Flexibility required for employees who are breastfeeding
You may have heard in the news about a case which has been decided by the Bristol Employment Tribunal following a claim by two employees who had made a request for reduced hours to enable them to breastfeed.
Although there is no statutory right to time off work for breastfeeding if an employer refuses a flexible working arrangement for a mother who needs to breastfeed or express they may be in breach of discrimination legislation under the Equality Act 2010.
Indirect Sex Discrimination will arise where an employer applies a provision, criterion or practice (known as a PCP) that disadvantages job applicants or employees, on the basis of a protected characteristic (for example sex), without objective justification.
Two employees, Sara Ambacher and Cynthia McFarlane made a flexible working request so that they could be put on the rota to work less than 8 hours in one shift, therefore enabling them to express milk before and after their shift.
EasyJet refused their request and instead offered them ground duties for 6 months. The reported reason given for the refusal was that they could not guarantee 8 hour shifts due to potential delays and also that breast feeding after 6 months was a choice and not essential therefore their ground duties would only be for 6 months.
The two employees made a claim to the Employment Tribunal for indirect sex discrimination
The Employment Tribunal decided the case in favour of the employees. EasyJet had made the decision without considering the employees’ rights and medical evidence in support of the adjustment the employees requested.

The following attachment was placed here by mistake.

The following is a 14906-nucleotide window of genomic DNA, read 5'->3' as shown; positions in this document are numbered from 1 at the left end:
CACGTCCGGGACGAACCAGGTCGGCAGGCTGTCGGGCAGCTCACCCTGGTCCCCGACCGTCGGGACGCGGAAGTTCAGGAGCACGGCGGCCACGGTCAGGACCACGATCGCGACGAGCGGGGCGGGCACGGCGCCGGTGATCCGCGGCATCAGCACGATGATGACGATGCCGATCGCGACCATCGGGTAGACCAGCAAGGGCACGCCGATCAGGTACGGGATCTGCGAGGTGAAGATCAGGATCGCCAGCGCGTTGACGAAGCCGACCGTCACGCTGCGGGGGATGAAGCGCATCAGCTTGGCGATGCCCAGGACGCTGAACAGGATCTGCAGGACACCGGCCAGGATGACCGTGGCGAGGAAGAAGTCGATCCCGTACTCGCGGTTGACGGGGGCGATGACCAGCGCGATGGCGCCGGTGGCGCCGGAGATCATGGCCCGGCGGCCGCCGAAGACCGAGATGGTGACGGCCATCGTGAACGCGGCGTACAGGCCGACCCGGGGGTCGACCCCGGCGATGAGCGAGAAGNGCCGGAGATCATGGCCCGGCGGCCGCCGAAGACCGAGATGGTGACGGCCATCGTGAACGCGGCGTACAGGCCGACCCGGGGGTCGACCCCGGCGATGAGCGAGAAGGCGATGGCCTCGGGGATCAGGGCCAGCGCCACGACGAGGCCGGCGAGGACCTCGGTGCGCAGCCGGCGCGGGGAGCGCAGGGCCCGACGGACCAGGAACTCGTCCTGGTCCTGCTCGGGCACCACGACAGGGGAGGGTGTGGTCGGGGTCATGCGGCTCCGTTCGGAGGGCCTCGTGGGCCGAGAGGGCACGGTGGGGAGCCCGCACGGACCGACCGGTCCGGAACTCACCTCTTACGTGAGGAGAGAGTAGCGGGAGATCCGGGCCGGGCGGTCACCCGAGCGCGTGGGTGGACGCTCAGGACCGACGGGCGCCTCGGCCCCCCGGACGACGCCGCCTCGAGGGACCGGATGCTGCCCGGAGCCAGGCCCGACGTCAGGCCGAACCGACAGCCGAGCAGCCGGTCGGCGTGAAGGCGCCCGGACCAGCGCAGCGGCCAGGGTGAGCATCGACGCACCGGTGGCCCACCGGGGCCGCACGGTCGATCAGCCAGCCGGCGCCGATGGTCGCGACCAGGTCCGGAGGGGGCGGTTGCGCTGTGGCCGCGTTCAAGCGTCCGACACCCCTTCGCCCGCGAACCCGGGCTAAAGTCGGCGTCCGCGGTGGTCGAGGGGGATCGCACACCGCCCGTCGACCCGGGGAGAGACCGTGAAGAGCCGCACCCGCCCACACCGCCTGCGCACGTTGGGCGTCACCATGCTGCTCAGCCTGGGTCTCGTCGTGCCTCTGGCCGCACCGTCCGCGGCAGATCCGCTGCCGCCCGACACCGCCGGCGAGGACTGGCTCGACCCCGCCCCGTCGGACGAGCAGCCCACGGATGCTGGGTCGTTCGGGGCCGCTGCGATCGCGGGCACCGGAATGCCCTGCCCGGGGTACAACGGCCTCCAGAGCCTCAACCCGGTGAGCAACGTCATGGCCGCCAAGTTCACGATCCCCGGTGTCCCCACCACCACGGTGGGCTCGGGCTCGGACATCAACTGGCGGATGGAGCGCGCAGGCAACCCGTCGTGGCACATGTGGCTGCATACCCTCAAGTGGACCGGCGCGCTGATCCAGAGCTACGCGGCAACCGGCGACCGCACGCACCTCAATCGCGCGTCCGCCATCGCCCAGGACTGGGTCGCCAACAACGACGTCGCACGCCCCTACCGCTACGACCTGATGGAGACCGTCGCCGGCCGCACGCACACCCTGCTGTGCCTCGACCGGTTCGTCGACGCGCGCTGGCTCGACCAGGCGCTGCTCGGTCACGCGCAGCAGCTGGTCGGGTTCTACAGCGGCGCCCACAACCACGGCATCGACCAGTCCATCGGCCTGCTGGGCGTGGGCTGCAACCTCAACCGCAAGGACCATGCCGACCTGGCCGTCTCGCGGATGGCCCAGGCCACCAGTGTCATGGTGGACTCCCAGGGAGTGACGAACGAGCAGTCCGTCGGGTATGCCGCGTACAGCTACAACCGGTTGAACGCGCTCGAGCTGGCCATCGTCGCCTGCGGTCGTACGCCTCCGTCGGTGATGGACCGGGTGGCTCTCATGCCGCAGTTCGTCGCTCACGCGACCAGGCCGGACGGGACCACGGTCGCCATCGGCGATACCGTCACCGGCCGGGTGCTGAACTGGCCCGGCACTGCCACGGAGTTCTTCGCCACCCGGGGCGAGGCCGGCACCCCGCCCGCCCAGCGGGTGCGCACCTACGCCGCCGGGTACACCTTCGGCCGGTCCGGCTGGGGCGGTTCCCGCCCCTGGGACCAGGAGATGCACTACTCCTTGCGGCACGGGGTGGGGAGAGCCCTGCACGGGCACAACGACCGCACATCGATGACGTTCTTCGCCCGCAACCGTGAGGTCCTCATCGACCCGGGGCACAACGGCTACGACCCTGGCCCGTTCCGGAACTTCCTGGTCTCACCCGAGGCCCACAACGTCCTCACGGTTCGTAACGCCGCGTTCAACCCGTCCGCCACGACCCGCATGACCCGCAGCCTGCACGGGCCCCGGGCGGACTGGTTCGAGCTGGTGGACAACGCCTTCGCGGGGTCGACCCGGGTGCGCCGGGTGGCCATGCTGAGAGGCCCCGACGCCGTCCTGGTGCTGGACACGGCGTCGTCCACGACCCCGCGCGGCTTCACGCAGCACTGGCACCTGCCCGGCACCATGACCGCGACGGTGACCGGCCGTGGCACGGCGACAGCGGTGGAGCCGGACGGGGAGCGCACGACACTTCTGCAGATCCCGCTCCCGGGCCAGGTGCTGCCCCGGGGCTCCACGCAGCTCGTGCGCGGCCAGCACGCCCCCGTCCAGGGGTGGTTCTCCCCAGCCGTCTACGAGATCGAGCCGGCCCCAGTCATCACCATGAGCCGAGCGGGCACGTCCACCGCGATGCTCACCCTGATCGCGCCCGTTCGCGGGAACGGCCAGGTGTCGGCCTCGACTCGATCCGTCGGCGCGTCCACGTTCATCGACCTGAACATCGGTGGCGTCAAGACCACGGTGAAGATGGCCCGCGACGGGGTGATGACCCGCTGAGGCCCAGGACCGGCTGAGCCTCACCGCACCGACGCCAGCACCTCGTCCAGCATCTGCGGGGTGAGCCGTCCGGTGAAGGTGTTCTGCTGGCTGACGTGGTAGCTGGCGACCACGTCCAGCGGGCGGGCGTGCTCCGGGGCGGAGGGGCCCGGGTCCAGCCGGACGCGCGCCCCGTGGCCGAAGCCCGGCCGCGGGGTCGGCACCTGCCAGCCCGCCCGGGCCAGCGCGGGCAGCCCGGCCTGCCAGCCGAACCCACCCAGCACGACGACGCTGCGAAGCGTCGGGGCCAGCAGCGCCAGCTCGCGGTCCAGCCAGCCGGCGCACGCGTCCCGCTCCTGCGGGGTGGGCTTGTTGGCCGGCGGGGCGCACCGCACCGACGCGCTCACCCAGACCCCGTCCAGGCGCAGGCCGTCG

Points to note
If you receive a request for flexible working or altered working patterns from employees it is important to consider them carefully. If the reason for the request is linked to parental rights, including pregnancy and breastfeeding, or on medical grounds then a failure to act reasonably could result in a claim for discrimination.
It is possible in some circumstances to justify your decision and therefore defeat a claim for discrimination but in this case EasyJet could not justify their decision.
This is an interesting decision and significant for mothers who are returning to work and whom have made the choice that they want to continue to breastfeed. Although a decision of the Employment Tribunal is not binding on other Employment Tribunal’s it is significant as it shows the climate of interpretation of cases of a similar nature.
In light of the current government’s drive to more family friendly rights it is unlikely that this decision will be reversed or decided differently in the future.
As demonstrated by the fact that this case has been widely reported in mainstream media getting the decision wrong can not only have financial ramifications it can also effect your reputation with customers and also with potential future employment candidates.
Action to take
- If you have an employee returning to work who is breastfeeding you must undertake a health and safety risk assessment.
- Check to see if you have a policy regarding breastfeeding in your staff handbook.
- If you receive a request from an employee who is returning to work and requests flexible working to breastfeed or express then ensure that you seek advice before making a decision.
If you would like specific advice and assistance for your business do get in touch for a no obligation discussion Alison@realemploymentlawadvice.co.uk or 023 8098 2006 or 01983 897003.